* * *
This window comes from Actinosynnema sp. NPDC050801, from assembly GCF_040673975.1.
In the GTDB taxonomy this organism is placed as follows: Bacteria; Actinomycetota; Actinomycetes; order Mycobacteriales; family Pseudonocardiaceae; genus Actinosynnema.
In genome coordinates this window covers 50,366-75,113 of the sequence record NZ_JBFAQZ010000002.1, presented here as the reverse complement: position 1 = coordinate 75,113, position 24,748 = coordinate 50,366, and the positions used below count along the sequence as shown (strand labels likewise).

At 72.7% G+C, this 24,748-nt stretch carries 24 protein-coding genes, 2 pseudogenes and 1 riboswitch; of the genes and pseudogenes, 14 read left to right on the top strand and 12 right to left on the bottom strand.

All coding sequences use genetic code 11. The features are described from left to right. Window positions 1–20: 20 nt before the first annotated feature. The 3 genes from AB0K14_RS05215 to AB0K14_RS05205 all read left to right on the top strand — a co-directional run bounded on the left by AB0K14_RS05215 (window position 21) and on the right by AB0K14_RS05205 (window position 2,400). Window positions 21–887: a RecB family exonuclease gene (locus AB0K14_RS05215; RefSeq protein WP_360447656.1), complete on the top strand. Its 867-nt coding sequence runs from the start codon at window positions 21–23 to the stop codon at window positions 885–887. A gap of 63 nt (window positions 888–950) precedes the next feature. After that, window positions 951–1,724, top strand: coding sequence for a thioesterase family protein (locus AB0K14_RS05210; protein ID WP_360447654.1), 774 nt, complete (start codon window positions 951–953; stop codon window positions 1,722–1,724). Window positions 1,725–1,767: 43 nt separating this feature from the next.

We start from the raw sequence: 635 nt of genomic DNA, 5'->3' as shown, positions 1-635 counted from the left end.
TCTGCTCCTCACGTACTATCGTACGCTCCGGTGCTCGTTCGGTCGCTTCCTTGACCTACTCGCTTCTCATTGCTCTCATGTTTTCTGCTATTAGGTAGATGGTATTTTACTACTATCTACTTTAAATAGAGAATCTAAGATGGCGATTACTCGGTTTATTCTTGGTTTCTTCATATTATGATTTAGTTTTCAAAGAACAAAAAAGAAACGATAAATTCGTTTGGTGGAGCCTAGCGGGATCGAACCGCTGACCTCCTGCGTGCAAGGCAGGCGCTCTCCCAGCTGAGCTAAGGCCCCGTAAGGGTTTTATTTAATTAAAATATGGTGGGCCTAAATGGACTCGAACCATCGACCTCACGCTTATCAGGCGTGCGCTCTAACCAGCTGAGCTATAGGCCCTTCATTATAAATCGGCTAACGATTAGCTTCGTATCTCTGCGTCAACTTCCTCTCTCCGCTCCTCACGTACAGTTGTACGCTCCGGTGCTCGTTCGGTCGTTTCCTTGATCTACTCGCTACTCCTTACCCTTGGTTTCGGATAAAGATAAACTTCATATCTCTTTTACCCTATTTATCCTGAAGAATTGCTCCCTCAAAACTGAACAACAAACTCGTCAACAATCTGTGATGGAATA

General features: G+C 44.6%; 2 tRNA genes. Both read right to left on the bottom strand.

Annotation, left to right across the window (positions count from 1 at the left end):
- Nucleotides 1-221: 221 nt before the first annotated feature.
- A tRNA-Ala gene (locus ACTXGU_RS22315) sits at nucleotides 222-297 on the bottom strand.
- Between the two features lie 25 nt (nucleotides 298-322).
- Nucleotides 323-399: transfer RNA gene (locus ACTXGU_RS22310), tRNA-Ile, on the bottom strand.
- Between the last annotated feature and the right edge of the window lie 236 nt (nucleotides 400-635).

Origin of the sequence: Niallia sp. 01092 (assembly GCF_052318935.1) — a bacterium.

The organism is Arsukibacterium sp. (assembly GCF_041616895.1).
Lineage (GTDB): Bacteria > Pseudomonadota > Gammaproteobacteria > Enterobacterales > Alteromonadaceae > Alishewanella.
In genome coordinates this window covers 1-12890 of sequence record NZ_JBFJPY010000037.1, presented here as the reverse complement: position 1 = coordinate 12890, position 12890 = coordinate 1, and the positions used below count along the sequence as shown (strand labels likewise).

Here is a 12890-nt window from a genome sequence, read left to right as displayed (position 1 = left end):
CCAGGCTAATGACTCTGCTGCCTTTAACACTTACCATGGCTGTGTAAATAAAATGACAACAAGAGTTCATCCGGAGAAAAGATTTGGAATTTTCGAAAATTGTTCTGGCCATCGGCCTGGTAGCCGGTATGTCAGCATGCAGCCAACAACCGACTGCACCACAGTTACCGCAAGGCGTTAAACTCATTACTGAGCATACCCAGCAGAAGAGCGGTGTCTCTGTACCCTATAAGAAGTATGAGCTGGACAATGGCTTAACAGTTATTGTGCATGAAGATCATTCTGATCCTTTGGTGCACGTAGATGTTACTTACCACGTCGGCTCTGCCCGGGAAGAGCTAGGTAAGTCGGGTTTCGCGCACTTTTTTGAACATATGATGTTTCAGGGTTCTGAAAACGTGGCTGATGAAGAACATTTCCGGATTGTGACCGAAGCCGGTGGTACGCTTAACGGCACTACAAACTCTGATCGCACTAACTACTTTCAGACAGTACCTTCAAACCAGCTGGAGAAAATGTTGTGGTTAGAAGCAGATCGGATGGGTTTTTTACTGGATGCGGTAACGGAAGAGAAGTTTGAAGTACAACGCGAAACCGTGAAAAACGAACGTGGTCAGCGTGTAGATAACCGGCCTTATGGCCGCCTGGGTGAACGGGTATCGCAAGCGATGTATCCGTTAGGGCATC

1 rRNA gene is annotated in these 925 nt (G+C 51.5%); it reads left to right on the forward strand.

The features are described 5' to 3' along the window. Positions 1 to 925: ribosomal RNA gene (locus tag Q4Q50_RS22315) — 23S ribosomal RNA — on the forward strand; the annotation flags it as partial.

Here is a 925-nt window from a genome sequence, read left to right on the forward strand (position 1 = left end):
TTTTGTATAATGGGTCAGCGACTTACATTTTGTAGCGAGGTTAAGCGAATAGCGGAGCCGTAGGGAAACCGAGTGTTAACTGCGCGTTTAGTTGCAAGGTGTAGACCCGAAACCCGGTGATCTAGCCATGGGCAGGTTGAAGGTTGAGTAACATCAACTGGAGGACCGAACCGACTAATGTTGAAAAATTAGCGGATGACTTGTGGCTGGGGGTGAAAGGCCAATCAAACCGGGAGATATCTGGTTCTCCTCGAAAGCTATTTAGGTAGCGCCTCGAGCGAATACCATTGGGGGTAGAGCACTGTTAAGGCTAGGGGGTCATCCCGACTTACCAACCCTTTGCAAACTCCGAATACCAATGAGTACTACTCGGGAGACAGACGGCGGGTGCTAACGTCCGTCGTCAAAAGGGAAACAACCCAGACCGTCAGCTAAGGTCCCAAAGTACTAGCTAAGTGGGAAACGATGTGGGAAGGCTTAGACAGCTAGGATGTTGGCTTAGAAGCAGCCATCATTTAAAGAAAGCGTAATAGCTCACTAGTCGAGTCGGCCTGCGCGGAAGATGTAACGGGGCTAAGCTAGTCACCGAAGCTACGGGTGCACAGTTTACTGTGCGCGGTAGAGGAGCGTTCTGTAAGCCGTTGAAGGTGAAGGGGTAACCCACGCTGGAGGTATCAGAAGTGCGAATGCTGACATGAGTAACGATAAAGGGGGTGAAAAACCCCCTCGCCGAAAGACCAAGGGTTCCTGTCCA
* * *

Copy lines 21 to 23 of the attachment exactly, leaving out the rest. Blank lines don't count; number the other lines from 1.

1 rRNA gene is annotated in these 925 nt (G+C 51.5%); it reads left to right on the forward strand.

The features are described 5' to 3' along the window. Positions 1 to 925: ribosomal RNA gene (locus tag Q4Q50_RS22315) — 23S ribosomal RNA — on the forward strand; the annotation flags it as partial.

Here is a 925-nt window from a genome sequence, read left to right on the forward strand (position 1 = left end):